Reworking offices so that they fall “somewhere between events space and workspace”, and repurposing heritage assets are also high on her agenda. “Manchester is fortunate to have some stunning civic buildings and I’m a big advocate of adapting assets, particularly in an economic climate where we have to do more with fewer resources.”
In the in-tray
Intelligent urban planning, according to Wyman, is about the interplay between the bird’s eye view of a situation or place, and the magnifying glass view. “It’s that constant shift between large-scale and small-scale,” she said.
Her ideas will influence Manchester’s planning and development policy across three main documents. These are the local plan, which is being drafted and sets out land use allocations and housing delivery numbers for the years to 2035; the updated Manchester Industrial Strategy, which was drafted last year with the intention of developing a more inclusive economy and which Wyman intends to refresh; and the Our Manchester Strategy, a blueprint for a healthy city drawn up by Joanne Roney, the council’s first female chief executive, appointed in 2017. Wyman will also help the city achieve its goal of becoming zero-carbon by 2038.
In addition, she will oversee the frameworks for regeneration zones being developed and implemented across the city, from the Northern Gateway, to what the council describes as the ‘Eastern Gateway’ – the swathe of land that stretches eastwards from Piccadilly Station and the £1bn Mayfield Depot redevelopment (“Manchester’s Kings Cross Central”, Wyman said), to Eastlands, where the Etihad Campus is located.
Wyman is also working with advisers on an updated economic strategy that will inform a detailed funding proposal to Whitehall ahead of the next spending review in the Autumn. This will be a “significant” bid, she said – larger than the council’s £1.5bn submission to the Government’s fund to support ‘shovel-ready’ projects earlier this month.
“In terms of bidding, it’s fascinating to be at the other end of the telescope – I sat on the other side of the fence at [Homes England], and, yes, our next bid will be a significant ask in response to the time we find ourselves in.
“Like all local authorities, our resources have been significantly diminished during the pandemic and our economic challenges are profound.”
It has been three years now since the departure of Manchester’s former chief executive Sir Howard Bernstein, who held the post since 1998 and oversaw what many people view as the city’s first wave of modern development, prompted in part by the destruction caused by the IRA bombing in 1996.
Wyman said she was attracted to work in Manchester because of the “can-do attitude” that Bernstein and his colleagues fostered. “[Manchester] is a social and economic engine that has dealt with all sorts of adversity over the years, and its leadership are to thank for that.”
Changing the guard
But there are some things she wants to change. One of them is the lack of diversity in the council’s approach to design and procurement. In property circles, Deloitte Real Estate and SimpsonHaugh have long been perceived as the council’s preferred partners for major schemes as the planner and architect respectively.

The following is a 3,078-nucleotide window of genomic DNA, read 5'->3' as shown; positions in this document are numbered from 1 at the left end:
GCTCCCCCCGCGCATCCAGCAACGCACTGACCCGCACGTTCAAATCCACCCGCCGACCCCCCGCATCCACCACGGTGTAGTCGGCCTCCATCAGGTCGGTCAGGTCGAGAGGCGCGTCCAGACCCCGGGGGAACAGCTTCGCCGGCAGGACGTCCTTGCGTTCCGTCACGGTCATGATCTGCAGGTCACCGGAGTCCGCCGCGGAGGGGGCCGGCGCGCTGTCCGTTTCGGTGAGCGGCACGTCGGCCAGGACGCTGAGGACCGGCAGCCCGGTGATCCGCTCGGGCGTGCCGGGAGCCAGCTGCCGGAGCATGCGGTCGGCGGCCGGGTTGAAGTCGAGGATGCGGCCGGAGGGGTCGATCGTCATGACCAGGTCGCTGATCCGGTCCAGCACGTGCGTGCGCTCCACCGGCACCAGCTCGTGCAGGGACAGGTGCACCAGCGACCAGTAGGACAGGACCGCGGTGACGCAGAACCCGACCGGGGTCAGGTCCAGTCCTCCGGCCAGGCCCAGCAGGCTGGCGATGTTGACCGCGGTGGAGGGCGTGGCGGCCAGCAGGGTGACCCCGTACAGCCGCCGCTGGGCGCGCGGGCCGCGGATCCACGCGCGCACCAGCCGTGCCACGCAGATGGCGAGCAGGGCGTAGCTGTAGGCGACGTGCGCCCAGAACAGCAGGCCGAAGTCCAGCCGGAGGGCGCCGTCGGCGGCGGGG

In reality, the market has expanded considerably in recent years, yet the unhelpful perception of a ‘closed shop’ for less established firms remains.
“Sometimes you get more diverse and younger businesses involved at the start of the process to generate ideas, and then you put a different, more established operational team in place to crank out the buildings. We can look at adapting the process a bit,” Wyman said.
She added: “I am a real champion of diversity – and that means using businesses that are not just white, middle-class, and middle-aged.
“We can do so much more in this space to help new businesses shine. There is real talent in our local design schools, and we’ve got to find a way of working with them.”
No planning committee decision “will be taken behind closed doors”, in the council’s quest for greater transparency and inclusion, Wyman added, and any diversity drive will not be limited to procurement, but extend to all aspects of policy she spearheads.
“I want to look, fundamentally, at what we mean by ‘inclusive’ and how do we create a truly inclusive city.”
Wyman’s Favourite Buildings
- Royal Liver Building, Liverpool. “I was born in Liverpool and my grandfather worked in public health in the city so this spectacular building on Liverpool’s Waterfront was one of the first I admired.”
- Golden Gate Bridge, San Francisco. “I could walk across this bridge all day, every day.” [Wyman worked on several urban renewal projects in the Californian city early on in her career]
- Villa Tugendhat, Brno, Czech Republic. “Mies van der Rohe was the architect; it was designed and built in 1929-30 and then restored in 2010. I first visited in 1993 when I worked as a development surveyor in Prague and Brno. It’s a brilliant example of a modern house that has a strong relationship with the outside space of the garden – a visionary idea in 1929.”
- The Factory, Manchester. “This will be an incredible addition to the city once complete. I was fortunate enough to do an internship with the Dutch architect Rem Koolhaus, whose studio designed the Factory, and I wrote my thesis on his work, so this building has a special place in my heart.”
- Tate Modern, South Bank, London. “A great adaptation of a historic asset.”
First published on Place North West, 21 June 2020.